NOTE: ORIGINALLY PUBLISHED ON COMICBOOKMOVIE.COM 06/212/2013
You have to give Atari huge credit for publishing not one, but two Superman games inspired by the animated series. They followed in the wake of Titus Superman 64, and at a time when the series had been off the air for over two and a half years.
Superman: Countdown to Apokolips is a prequel to 2002’s Superman: Shadow of Apokolips for the PS2/Gamecube. The story deals with the planet of Apokolips reaching out to Intergang with the intent of providing them weaponry from their planet to take out Superman. While the game is considered a prequel from a story perspective, it came out six months after Shadow was released in stores.
CTA is an action game played from the three quarter or “isometric” perspective. The player has access to the majority of Superman’s powers including flight, super speed, heat vision and freeze breath. The main gripe I have with this game is the perspective that it’s played from as it’s not really fit for an action game. Most other games played this way are RPG’s like the MegaMan Battle Network series on the same handheld that don’t require active combat. Attacking enemies in CTA can be difficult as it’s hard to line up Superman with an enemy which could’ve been fixed it there was some type of lock on function, but unfortunately that is not the case. The way the controls are laid out has the L button to used to hover and the R button activate super speed on the ground and flight in the air. This also brings up the issue with the games controls when played on the superior GBA SP. You can’t toggle flight, you have to hold the button down and holding two triggers down which frankly hurts to do the way the handheld is designed.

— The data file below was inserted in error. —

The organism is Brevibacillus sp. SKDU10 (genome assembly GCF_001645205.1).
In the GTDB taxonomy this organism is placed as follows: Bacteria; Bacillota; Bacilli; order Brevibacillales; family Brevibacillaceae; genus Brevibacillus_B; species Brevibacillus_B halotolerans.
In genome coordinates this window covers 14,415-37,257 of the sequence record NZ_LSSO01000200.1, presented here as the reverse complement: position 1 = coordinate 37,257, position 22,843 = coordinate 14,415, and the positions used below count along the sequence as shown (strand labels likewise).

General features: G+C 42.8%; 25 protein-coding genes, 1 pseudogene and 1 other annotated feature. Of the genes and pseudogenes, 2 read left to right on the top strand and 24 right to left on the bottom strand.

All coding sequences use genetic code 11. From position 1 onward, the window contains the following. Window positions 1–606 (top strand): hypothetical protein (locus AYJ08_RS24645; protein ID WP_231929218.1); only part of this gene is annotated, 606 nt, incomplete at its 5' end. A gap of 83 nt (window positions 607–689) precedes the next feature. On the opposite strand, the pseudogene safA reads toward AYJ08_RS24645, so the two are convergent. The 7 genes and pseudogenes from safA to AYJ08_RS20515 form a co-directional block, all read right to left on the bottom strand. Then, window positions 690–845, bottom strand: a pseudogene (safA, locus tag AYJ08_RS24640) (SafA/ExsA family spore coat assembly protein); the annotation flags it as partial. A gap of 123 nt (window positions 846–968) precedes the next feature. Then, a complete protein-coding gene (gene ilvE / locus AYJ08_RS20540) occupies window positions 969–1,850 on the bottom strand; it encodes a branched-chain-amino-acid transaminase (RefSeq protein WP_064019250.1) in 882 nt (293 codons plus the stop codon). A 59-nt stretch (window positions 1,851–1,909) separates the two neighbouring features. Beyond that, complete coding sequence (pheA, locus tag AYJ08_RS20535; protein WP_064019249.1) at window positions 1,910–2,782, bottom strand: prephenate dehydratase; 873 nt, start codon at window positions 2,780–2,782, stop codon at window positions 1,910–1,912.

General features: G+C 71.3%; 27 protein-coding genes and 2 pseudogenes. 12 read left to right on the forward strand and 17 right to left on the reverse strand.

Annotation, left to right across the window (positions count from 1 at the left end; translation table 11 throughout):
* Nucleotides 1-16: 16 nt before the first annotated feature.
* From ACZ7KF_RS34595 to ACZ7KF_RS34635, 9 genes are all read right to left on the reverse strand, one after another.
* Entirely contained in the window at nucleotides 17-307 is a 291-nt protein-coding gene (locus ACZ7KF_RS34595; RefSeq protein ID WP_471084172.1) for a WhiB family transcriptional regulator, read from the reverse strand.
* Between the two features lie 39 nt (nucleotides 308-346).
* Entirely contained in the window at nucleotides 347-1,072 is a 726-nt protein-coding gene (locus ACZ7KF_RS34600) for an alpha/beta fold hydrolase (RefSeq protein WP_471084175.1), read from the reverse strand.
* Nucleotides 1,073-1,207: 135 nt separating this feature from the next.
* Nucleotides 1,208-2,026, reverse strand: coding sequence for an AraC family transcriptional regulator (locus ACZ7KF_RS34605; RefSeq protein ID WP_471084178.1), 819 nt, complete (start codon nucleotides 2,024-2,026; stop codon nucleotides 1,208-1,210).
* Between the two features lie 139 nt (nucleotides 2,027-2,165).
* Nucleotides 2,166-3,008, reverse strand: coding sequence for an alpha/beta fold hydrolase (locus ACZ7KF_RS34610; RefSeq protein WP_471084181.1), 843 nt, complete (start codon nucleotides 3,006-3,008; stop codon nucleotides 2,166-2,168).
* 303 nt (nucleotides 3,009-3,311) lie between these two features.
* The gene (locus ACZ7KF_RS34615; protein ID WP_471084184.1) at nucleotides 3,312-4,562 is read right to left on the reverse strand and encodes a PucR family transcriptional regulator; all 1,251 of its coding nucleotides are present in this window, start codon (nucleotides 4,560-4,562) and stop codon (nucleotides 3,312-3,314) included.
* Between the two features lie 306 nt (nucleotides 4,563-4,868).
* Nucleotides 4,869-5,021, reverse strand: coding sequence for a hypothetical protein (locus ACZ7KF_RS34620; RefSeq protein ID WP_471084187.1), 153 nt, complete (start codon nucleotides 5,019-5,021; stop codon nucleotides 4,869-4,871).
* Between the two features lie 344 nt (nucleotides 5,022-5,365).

The game itself is a little on the easy and short side. There’s a scoring component of the game where you rank higher if you refrain from using your heat vision. Using your melee strikes does make the game more challenging, but it’s way easier to just use your heat vision from a distance. If the developer wanted to make players change their tactics, they could’ve made enemies impervious to that attack, put a cool down meter on the ability, or have unlockables for people who score higher. With none of these things in the final product, you’ll end up sticking with the heat vision for your primary offensive attack.
Objectives for the game are rather simplistic as well. You hit select to bring up your map, you fly or run all over the map and mostly just kill enemies. Some of the boss fights are pretty fun, like the Livewire fight where you have to use your freeze breath, while others like Kalibak are simply avoid and shoot affairs.
In the end there’s not much to say about CTA. It’s an average game that will be forgotten quickly after you play it with no replay value. However, it is leaps and bounds better than the next Superman game that was released on the GBA…